Homesickness sparks discussion

McKenna Scherer, Features Reporter

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Held every Wednesday at 3 p.m. in the Integrated Wellness Complex on Winona State University’s campus, Wellness Wednesday strives to create an atmosphere of support and learning on a wide range of topics for students.

For the second week of 2019-20 academic year, Wellness Wednesday covered a common college side effect: homesickness. The session, titled “Tackling Homesickness,” had counseling service staff member Dr. Lynda Brzezinski leading the event and a discussion between students.

“I’ve had students who struggled with homesickness during all of their years at Winona State because they’re so connected to their homes and family,” Brzezinski said. “They’re still successful in school, but they just miss home.”

Nearly a dozen students showed up for the event, as well as Aiden the therapy dog, who roamed about the room during discussion.

Brzezinski started off the event with a showing of a TED talk on the history of homesickness. The video gave information on how homesickness has been transformed from an “illness” that many previously thought you could die of to the modern understanding of it being a nostalgic feeling for one’s home.

The video touched on two main points: homesickness being a well-known and widely felt emotion dating back centuries, and that our current society often treats homesickness with little sensitivity and is seen as a “weak” feeling.

“There’s something beautiful about that type of emotional connection,” Brzezinski said. “It’s normal – it means you miss what brings you comfort and security.”

Conversation opened up with students discussing different ways they dealt with the transition to college as well as how homesickness has affected them. The group was a mix of grade levels from first to fourth year students, which further instilled how homesickness is a feeling that comes and goes no matter how long one is away.

Many brought up that joining activities either brings comfort to them or are reminders of home that help them cope, such as joining a youth group or church, going to the gym and exercising, or decorating their rooms to feel “home-y.”

Nearly all of the group agreed that going to college was the first time they would have been away from their families for a long period of time.

On the flip side to that, students also expressed how visiting home often means missing something else that’s happening at school, leading to the topic of “FOMO,” or “Fear of Missing Out.”

“FOMO happens with college friends, specifically because if you miss something, the next time you’re there to hang out it could be the topic of conversation and then you just have to sit there and think ‘well, oh well, I wasn’t there, so that sucks,’” one student explained.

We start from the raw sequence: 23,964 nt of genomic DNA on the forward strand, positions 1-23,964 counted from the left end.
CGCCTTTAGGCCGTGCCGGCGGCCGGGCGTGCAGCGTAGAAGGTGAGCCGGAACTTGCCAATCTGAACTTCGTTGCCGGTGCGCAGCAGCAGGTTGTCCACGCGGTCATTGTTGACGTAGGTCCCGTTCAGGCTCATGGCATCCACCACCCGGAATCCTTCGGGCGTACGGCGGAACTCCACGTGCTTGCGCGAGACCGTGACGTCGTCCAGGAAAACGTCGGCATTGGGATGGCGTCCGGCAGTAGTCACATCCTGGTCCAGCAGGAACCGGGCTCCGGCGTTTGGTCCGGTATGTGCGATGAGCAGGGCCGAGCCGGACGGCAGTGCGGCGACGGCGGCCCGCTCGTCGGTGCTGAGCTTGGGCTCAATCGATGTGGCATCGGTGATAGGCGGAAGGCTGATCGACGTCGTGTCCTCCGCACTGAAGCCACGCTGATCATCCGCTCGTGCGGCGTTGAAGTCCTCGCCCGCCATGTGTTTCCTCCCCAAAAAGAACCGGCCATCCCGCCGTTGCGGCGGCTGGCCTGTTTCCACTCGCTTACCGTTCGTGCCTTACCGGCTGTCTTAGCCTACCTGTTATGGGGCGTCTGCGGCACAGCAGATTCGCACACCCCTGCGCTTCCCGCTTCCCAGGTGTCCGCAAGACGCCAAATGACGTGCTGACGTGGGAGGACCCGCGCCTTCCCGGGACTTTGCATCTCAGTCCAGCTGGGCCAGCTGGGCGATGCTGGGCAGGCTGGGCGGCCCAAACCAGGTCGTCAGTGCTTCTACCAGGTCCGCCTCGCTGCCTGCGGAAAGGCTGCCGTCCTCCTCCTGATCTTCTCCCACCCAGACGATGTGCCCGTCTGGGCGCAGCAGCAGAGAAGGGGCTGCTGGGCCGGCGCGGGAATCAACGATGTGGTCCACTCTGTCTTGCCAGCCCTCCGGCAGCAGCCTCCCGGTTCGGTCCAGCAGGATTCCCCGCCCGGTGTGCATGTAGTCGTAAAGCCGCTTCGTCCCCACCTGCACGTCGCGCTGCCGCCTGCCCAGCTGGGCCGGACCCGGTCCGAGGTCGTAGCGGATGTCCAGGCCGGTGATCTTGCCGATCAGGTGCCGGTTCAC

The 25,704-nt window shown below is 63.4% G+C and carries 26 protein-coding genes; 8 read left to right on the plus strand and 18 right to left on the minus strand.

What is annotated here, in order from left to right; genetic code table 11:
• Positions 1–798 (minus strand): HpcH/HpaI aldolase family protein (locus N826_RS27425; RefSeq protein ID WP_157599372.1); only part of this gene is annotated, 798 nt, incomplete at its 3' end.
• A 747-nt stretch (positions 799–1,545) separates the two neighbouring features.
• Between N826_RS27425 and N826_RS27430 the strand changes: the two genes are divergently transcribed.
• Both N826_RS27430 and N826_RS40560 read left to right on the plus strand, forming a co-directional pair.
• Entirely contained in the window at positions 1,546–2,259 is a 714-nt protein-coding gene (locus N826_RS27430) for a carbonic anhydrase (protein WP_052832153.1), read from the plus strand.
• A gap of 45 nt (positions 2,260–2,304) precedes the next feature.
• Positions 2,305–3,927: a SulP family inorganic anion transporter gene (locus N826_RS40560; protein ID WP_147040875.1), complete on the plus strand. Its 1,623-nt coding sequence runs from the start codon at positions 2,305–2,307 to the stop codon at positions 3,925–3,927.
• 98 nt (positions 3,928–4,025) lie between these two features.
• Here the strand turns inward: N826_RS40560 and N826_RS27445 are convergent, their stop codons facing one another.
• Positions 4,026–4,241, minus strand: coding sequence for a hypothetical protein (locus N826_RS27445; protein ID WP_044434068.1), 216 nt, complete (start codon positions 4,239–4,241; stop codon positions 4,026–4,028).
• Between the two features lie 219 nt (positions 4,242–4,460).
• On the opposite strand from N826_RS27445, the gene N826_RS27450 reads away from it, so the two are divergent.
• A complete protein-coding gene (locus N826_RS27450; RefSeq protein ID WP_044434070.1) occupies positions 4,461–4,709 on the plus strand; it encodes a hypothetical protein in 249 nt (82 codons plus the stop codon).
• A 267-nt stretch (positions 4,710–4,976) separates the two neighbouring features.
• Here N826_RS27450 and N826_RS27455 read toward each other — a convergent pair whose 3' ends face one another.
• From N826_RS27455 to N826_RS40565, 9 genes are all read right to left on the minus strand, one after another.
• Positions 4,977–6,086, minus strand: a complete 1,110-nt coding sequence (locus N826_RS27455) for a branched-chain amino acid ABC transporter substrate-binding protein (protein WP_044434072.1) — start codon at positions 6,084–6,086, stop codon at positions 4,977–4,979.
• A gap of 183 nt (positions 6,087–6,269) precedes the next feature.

Finding the balance between home-life, academics and a social life is something that is truly tested throughout the entirety of the college experience. Because of that struggle and pressure, Brzezinski also brought up the topics of depression and anxiety.

“Our [Winona State’s] statistics from 2018 surveys showed that 30% of students at Winona State have been diagnosed with anxiety in their lifetime,” Brzezinski said.

Brzezinski told the group that as a counselor at Winona State she’s had many students struggle with both mental illness and homesickness, and that they can often be intertwined.

“[Homesickness] is not the same as depression, although a lot of symptoms for that are similar to when you’re homesick,” Brzezinski said. “You feel down, it’s hard to concentrate or focus, maybe your sleep is disturbed – but the difference is that if you’re homesick, going back home can make you feel better.”

Brzezinski continued, explaining nearly any significant stressor in life can lead to depression and anxiety, which is why talking about feelings of distress is necessary.

Throughout the several topics touched on during the hour-long event, Brzezinski made sure to give numerous tips on dealing with homesickness and emotional stress in general, including basic ideas like consciously making an effort to keep busy while transitioning to college life, meeting new people, and being patient with yourself.

Once the hour concluded, Aiden the therapy dog gave students his attention in exchange for pats and scratches on his head, revealing another strategy students can utilize to cope: the university’s on-site therapy dogs, Aiden and Winston.